Teachers with a work and home life balance who also excel at their job are some of the most efficient, high-functioning individuals in the American workforce.
4. There are limited opportunities to earn extra money at school.
Teachers have a few ways to make extra money throughout the year from their school district. Second jobs are common in the profession.
This year, I earned an extra $1000 for coaching a University Interscholastic League team – specifically, 4th and 5th grade oral reading. This was quite fun, a minimal amount of work, and well worth the extra spending money. Look for any extracurricular programs that you would be excited to lead and see if the hourly rate or stipend is worth your time.
In my second year of teaching, I earned an extra $500 to coach middle school cheerleading, which was absolutely not worth the money at all. Be careful before adding a side hustle to your plate, especially if more experienced teachers tell you that it won’t be worth the hassle!
In my school district, being a summer school teacher pays decently for the limited hours required. Teachers work for 5 hours a day, for a total of 12 days (Monday-Thursday for 3 consecutive weeks). They earn about $1600, so it works out to about $26 per hour in an area with a low cost of living.
Occasionally, teachers will be offered a small stipend for completing extra professional development. Unfortunately, these professional development opportunities happen most often over the summer, when the cost of childcare often makes the extra pay null for teachers with children.
In my school district, teachers can earn a bit of extra money for offering tutoring after school during the spring months leading up to state testing. It’s not much, but many teachers would be tutoring outside of their contracted hours anyway. High quality tutors are almost always in high demand if you know where to find jobs.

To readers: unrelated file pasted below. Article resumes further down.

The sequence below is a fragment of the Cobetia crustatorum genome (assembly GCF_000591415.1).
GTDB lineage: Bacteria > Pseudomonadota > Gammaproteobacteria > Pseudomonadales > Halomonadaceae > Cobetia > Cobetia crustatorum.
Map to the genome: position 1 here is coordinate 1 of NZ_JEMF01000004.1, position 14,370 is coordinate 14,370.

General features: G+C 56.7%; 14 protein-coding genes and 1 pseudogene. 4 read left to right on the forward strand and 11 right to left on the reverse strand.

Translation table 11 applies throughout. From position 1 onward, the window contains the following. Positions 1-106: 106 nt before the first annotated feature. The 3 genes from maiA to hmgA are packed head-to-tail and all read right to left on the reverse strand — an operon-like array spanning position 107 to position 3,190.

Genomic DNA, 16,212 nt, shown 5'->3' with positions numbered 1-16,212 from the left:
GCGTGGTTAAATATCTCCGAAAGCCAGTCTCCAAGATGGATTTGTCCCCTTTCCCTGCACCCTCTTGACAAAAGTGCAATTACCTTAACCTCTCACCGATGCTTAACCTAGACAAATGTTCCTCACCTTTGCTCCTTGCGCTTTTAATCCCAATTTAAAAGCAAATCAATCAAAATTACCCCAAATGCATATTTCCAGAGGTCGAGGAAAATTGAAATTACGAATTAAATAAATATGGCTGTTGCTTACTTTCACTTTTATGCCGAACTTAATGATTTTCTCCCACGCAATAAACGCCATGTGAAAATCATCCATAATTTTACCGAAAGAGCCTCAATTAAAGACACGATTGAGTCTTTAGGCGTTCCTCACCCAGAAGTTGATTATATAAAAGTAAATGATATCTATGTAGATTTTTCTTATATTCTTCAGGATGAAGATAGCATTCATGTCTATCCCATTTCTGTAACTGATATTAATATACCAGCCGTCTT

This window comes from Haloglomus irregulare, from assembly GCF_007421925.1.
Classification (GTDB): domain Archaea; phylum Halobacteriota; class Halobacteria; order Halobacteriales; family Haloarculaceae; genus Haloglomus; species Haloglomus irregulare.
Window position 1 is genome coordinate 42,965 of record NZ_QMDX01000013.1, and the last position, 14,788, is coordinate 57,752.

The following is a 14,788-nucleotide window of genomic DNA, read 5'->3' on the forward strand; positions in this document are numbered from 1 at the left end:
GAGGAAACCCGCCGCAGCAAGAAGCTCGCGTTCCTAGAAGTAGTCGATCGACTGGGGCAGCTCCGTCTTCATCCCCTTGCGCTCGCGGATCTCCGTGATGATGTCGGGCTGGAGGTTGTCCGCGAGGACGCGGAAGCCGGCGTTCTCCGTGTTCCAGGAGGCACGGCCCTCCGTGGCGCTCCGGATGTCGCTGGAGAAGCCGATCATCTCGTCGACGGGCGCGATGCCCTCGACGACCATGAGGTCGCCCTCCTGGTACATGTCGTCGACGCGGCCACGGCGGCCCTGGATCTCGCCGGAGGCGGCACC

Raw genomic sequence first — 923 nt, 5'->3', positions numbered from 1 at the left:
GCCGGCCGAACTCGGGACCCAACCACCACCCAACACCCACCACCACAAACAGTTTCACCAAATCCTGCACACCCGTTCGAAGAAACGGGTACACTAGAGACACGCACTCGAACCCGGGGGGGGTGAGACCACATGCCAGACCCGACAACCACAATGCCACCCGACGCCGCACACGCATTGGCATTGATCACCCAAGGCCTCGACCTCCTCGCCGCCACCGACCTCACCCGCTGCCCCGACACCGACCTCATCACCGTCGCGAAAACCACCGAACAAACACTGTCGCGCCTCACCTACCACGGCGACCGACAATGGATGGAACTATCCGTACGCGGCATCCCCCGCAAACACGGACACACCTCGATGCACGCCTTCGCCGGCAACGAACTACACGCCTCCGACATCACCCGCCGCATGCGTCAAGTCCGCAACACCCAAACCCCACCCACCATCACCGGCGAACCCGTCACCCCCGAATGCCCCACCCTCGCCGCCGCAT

If you have a master’s degree, school districts will typically reward this with a lump sum addition to your salary. In my case, my master’s degree earns me a flat $1500 a year on top of my salary schedule.
For this reason, it’s a nice benefit, but certainly doesn’t justify obtaining a master’s degree you don’t already hold. A bachelor’s degree is all that’s required, and oddly, advanced degrees are usually not a good return on investment in education.
Outside of the school building, many teachers choose to be a private tutor over the summer as a way to supplement pay.
5. Teacher pay and benefits vary dramatically across the United States.
While teachers are often some of the lowest paid professionals in their communities, pay varies dramatically from one state to the next and even across school districts within the state.
Here are the top 10 average teacher salaries in the United States, per SI Live.
- New York – $87,738
- Massachusetts – $86,315
- California – $85,892
- Washington, D.C. – $80,659
- Connecticut -$79,742
- Washington – $79,529
- New Jersey – $77,489
- Rhode Island – $75,966
- Maryland – $94,514
- Alaska – $72,861
You can see that the average teacher salary is highest in areas which also have the highest cost of living, which is to be expected. Six of these states (New York, Massachusetts, California, Connecticut, Maryland and Alaska) fall in the top 10 states in the US for cost of living.